Saturday’s test between the All Blacks and Springboks revealed a number of interesting things.
New Zealand of course won, and the manner in which it won was convincing.
However, the margin of victory was not as comprehensive as last week’s, and the Boks put up a fight this time. But it was a wet night and the ball was slippery, and Carter missed a load of kicks at goal, so overall the score-line is still pleasing.
It’s interesting to hear the South African take on the game. The Springboks coaching staff were quick to attack the standard of refereeing, as if bad reffing was the only thing that let them down. The fact of the matter is that South African teams continue to struggle with discipline. The sinbinning of Danie Rossouw was a bit harsh, but he infringed right under the ref’s nose, so put himself at risk. Richie McCaw could have been yellow-carded later in the game for infringing, and was a trifle lucky to stay on. But by the time that became an issue we’d effectively won the game.
Apart from the on-field performance, it’s intriguing to see the different coaching and management styles. There were constant camera shots of the two coaching panels during the game. Henry and co were always calm and composed. The South Africans seemed much more excitable, with some of the team gesticulating, cursing and finger-pointing.
In fact, when I think about it I don’t think I’ve seen a match on TV involving this Springbok coach, where he and his team weren’t jumping up and down in excitement and/or outrage. It doesn’t seem to matter whether they’re winning or losing.
And that to me is the difference in the teams. One group of players has a steady and settled management team that doesn’t look externally for excuses when the players don’t perform. Another has a management team that is quick to blame the referee and opposition when things don’t go well.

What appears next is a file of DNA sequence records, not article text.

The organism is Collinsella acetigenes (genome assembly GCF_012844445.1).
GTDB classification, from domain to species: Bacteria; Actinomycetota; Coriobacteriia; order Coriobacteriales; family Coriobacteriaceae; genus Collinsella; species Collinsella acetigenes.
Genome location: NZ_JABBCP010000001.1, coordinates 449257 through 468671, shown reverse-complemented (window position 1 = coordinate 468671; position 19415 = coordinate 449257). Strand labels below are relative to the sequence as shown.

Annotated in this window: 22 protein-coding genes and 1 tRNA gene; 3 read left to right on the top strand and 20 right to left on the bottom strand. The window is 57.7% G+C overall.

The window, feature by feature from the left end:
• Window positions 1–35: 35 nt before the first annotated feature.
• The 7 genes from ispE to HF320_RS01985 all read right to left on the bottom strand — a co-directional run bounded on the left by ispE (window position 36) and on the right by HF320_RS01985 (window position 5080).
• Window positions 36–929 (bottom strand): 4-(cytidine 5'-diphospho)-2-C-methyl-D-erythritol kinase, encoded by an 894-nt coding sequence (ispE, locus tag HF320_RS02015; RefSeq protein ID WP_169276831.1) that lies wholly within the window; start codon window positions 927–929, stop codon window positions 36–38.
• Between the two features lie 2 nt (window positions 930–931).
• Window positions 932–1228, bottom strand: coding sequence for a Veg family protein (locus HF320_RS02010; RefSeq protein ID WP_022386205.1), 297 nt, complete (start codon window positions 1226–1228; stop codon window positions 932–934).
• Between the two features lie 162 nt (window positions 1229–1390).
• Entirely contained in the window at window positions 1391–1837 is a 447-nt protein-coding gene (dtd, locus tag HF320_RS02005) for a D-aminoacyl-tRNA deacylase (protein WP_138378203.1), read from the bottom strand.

South Africa’s two-dimensional play was exposed over the last two weekends. Last year South Africa kept winning games because its game-plan was simple, ugly and effective. The plan was to bash the ball forward with that big forward-pack, and then boot the ball high in the air. On defence they would charge up and have at least one guy sniffing for the intercept try. Most teams struggled to come up with a response to those tactics.
But happily for New Zealand, the Springbok coach, Peter de Villiers, is looking to blame South Africa’s poor showing on everything but poor play and unimaginative tactics. Let’s hope he continues to do so for another year and a bit, and doesn’t make the necessary adjustments. It would be nice to win that World Cup next year, and the South Africans are our main threat.
It may be too soon to suggest that South Africa have peaked and are now in trouble. They have some great players, though they also have a few who are looking past their best. Still, they may regroup and come back stronger.